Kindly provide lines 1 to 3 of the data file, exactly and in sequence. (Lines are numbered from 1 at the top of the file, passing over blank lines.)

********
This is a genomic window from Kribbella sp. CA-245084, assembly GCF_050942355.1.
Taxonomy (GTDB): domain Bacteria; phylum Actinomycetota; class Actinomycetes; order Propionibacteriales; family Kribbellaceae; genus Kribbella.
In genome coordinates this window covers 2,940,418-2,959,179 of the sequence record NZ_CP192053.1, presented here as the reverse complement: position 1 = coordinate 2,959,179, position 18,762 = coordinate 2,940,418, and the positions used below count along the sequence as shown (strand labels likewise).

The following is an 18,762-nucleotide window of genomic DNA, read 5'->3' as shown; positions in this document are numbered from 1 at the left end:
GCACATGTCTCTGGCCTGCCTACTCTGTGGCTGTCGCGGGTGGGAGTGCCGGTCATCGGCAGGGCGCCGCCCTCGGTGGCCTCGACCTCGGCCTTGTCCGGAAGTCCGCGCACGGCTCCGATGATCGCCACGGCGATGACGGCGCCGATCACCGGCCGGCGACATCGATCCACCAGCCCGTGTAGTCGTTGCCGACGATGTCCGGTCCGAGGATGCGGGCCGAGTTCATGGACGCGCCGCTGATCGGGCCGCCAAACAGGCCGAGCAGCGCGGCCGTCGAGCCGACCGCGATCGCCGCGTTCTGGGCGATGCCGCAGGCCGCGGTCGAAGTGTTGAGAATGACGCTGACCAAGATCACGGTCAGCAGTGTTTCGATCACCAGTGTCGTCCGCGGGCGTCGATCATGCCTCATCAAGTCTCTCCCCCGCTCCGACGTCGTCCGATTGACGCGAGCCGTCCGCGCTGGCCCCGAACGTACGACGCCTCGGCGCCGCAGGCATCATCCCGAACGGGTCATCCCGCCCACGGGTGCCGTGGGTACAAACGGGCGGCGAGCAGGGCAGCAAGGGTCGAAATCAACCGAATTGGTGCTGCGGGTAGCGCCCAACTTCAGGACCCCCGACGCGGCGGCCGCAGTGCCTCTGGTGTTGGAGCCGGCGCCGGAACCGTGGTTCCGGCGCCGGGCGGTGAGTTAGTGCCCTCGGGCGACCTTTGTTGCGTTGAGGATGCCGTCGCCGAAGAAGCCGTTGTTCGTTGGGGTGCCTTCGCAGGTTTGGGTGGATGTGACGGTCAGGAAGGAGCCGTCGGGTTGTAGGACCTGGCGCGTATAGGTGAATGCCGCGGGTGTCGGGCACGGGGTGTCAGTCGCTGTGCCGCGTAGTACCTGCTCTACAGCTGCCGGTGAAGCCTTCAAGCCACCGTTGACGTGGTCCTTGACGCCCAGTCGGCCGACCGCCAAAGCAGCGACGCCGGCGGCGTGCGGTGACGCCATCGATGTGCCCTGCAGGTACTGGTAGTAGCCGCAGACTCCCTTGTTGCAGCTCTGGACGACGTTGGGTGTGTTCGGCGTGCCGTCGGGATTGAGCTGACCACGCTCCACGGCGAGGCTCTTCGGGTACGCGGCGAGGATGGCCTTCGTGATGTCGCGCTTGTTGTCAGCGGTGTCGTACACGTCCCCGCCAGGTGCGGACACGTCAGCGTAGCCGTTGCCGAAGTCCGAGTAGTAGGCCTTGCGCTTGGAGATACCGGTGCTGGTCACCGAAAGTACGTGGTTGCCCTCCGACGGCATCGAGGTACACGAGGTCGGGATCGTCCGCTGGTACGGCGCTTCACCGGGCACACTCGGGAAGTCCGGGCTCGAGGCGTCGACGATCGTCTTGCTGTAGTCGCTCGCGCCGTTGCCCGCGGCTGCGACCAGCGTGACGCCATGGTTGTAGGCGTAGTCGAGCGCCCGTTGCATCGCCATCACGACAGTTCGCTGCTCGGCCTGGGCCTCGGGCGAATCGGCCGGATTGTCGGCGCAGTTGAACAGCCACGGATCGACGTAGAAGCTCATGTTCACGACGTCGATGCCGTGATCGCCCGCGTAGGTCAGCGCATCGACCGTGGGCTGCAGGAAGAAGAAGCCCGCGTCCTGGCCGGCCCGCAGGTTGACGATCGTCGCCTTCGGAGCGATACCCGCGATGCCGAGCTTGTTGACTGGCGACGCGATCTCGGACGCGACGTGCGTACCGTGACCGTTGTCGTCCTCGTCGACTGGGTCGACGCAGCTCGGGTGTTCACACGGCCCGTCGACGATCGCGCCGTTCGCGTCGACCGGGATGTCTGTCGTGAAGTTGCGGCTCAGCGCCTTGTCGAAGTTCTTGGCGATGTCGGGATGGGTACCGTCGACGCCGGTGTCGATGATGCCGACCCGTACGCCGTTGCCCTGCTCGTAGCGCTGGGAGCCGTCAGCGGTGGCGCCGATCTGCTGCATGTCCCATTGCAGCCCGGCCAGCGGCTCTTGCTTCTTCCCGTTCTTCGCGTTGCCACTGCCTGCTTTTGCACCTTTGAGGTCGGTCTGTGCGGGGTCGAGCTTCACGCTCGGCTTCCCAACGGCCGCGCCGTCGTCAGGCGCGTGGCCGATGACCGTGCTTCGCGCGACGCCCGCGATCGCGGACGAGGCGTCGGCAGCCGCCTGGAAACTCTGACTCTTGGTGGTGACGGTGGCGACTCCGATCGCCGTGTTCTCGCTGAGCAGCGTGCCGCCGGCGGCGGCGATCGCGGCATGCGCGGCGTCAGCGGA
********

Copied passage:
This is a genomic window from Kribbella sp. CA-245084, assembly GCF_050942355.1.
Taxonomy (GTDB): domain Bacteria; phylum Actinomycetota; class Actinomycetes; order Propionibacteriales; family Kribbellaceae; genus Kribbella.
In genome coordinates this window covers 2,940,418-2,959,179 of the sequence record NZ_CP192053.1, presented here as the reverse complement: position 1 = coordinate 2,959,179, position 18,762 = coordinate 2,940,418, and the positions used below count along the sequence as shown (strand labels likewise).